Reluctantly Giving In

This unattractive to me!

Right. A smartphone is this unattractive to me.

I had held off getting one because I did not need it. But, at last, the pandemic will render me immobile until I get one. I will find it difficult to transact online with my bank unless I install its Online Banking Application. To my horror, it cannot be installed to my computer. Why? Because the app is a Mobile App.

Because I haven’t owned a smartphone at all, it took me a while to understand that platforms and applications may work for either computers/laptops or smartphones. However, this “or” is non-inclusive for many of these apps, meaning, for only one or the other, and only occasionally for both.

This bothered me considerably because I was used to logging into my bank’s portal using my computer for almost a decade. So, this is my first gripe about having to go online here in the Philippines: that banks here are giving more of their attention to mobile-phone banking versus making it accessible with a regular desktop computer or laptop. Would this be going backwards, a regress, or is this a leap in the dynamics?—in that, since most of the Filipinos who go online do so using their smartphones, this paradigm is more profitable.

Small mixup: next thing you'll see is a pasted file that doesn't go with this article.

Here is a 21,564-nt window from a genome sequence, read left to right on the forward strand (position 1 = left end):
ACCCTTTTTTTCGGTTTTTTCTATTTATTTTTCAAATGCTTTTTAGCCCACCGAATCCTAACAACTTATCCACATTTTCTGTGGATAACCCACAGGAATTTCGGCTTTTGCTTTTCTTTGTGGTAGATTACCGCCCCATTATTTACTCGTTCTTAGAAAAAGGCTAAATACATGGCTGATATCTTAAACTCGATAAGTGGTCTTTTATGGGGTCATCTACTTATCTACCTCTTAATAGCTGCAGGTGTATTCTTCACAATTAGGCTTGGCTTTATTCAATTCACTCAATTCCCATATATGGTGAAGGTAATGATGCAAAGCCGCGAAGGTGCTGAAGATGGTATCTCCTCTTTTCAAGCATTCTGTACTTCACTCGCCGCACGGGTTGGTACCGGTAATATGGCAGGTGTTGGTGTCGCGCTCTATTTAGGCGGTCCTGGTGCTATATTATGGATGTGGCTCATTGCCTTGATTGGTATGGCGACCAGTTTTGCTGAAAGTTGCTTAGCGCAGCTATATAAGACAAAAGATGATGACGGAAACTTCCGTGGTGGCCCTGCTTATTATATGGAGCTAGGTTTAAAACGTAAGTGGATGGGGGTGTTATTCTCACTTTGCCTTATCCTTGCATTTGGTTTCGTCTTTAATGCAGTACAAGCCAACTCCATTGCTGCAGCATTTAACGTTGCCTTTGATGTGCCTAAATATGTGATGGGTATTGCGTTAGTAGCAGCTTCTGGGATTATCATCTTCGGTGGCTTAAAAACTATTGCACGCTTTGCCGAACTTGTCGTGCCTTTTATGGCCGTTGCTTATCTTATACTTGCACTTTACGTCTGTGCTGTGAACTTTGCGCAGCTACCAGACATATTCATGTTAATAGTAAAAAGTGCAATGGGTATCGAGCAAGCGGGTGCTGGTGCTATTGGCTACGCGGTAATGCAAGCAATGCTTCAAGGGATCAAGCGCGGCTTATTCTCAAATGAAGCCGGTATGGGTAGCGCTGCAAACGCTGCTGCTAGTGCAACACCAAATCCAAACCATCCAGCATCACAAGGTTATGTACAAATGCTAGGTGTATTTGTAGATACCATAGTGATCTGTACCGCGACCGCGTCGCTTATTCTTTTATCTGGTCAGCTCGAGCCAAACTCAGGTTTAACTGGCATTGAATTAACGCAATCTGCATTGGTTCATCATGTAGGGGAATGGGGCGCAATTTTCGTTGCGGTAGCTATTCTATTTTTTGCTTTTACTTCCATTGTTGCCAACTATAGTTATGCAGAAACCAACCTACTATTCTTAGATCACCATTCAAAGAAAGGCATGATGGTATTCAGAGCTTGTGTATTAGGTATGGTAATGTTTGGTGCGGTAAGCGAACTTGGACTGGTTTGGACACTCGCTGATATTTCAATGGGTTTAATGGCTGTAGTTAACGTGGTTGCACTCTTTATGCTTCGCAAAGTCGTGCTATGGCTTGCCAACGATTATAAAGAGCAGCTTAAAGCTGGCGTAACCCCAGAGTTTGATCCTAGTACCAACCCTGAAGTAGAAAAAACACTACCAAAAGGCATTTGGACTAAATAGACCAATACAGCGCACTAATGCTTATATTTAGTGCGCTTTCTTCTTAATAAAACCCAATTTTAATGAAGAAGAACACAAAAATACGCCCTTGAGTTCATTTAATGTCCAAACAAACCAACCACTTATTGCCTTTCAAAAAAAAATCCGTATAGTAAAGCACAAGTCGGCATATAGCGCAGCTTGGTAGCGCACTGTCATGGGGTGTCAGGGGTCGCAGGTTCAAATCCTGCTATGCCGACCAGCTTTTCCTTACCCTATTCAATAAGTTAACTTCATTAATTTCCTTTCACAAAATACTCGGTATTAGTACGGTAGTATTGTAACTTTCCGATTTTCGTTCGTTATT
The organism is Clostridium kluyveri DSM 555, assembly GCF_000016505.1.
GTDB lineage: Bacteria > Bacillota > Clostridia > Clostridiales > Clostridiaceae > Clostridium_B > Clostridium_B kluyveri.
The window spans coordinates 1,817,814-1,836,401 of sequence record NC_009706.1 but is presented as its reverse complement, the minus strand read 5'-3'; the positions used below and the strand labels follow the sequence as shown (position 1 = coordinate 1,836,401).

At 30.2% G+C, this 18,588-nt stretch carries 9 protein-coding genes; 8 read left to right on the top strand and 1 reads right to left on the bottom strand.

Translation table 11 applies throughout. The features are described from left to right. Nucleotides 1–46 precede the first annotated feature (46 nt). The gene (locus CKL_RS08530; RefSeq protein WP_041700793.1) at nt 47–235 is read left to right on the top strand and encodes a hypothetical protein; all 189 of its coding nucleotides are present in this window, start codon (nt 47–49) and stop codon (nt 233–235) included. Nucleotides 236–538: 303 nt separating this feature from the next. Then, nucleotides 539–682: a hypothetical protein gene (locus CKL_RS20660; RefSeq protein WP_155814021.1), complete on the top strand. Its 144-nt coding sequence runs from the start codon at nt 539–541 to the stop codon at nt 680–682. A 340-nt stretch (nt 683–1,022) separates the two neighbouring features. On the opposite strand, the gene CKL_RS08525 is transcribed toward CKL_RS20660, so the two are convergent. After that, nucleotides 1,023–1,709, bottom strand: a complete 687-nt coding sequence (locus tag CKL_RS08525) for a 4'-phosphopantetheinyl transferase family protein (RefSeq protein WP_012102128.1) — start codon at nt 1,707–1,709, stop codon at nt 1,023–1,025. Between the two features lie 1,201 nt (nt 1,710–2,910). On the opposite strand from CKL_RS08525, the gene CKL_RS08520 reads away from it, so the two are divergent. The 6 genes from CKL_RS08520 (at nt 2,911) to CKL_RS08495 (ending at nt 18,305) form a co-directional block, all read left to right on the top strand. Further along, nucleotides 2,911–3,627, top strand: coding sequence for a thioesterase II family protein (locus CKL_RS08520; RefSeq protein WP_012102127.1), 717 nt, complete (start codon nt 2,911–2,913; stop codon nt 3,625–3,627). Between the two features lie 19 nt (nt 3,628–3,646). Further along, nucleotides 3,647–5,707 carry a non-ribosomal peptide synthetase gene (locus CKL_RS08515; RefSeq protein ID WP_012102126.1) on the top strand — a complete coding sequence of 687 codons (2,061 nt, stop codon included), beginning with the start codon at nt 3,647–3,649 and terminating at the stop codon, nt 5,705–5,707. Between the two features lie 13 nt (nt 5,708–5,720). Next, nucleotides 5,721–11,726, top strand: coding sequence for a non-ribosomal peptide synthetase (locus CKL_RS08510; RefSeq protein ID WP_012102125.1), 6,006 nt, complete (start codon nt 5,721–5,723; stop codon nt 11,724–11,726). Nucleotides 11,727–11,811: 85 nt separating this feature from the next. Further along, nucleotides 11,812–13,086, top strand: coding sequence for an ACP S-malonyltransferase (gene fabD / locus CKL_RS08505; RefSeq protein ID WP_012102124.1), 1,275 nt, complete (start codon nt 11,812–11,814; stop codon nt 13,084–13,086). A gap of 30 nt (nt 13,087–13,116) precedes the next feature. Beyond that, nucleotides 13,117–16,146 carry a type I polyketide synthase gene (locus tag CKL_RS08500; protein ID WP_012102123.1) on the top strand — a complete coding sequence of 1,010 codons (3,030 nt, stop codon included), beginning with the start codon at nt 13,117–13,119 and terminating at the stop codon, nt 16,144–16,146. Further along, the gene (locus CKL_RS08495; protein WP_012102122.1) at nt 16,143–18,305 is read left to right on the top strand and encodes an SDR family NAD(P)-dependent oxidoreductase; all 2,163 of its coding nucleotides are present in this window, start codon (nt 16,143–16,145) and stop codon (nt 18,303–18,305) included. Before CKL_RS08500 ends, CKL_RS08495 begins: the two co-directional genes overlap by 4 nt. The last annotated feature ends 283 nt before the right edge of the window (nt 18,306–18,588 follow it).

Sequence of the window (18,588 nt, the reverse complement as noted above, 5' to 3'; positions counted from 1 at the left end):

Compare the screen sizes!

Which leads me to my second gripe about going online (that is, being forced to go online because of the pandemic): that, since most who go online use only smartphones, then the implication to online-learning is tremendous. It is so inefficient that it has become detrimental to leading healthy lives.

Now, those who have never used a smartphone, like me, find it horrendous to be forced to do homework and exams using a smartphone only. Navigating webpages using a netbook is quite challenging and stressful when one is after narratives and the big picture. How on earth could this be justifiably done using a narrow screen the size of my tiny palm?

For the sake of survival, I reluctantly give in to the idea of owning a smartphone. Yep, after all these years of holding out. I mourn the loss of my stand. I wonder how my students think of me now, of my advocacy against the indispensability of smartphones for their wellbeing. Yep, I showed to them graphic clips of parading smartphone zombies. And a TEDx talk by a smart young lady who discourages attachment to the smartphone lifestyle.

Because it does stay that way: smartphones are not indispensable in order to stay human, to become human, to thrive. Smartphone abuse, which is today’s norm, is in fact highly detrimental to humanity.

I have to get a smartphone so that I can do online banking and similar essential processes. But I will do my best to keep resisting its deceptive charm. My hope is that someday the smartphone lifestyle becomes downgraded as a result of alternatives developed toward having steady online presence without being caught in the trap of a smartphone’s sugary distractions.

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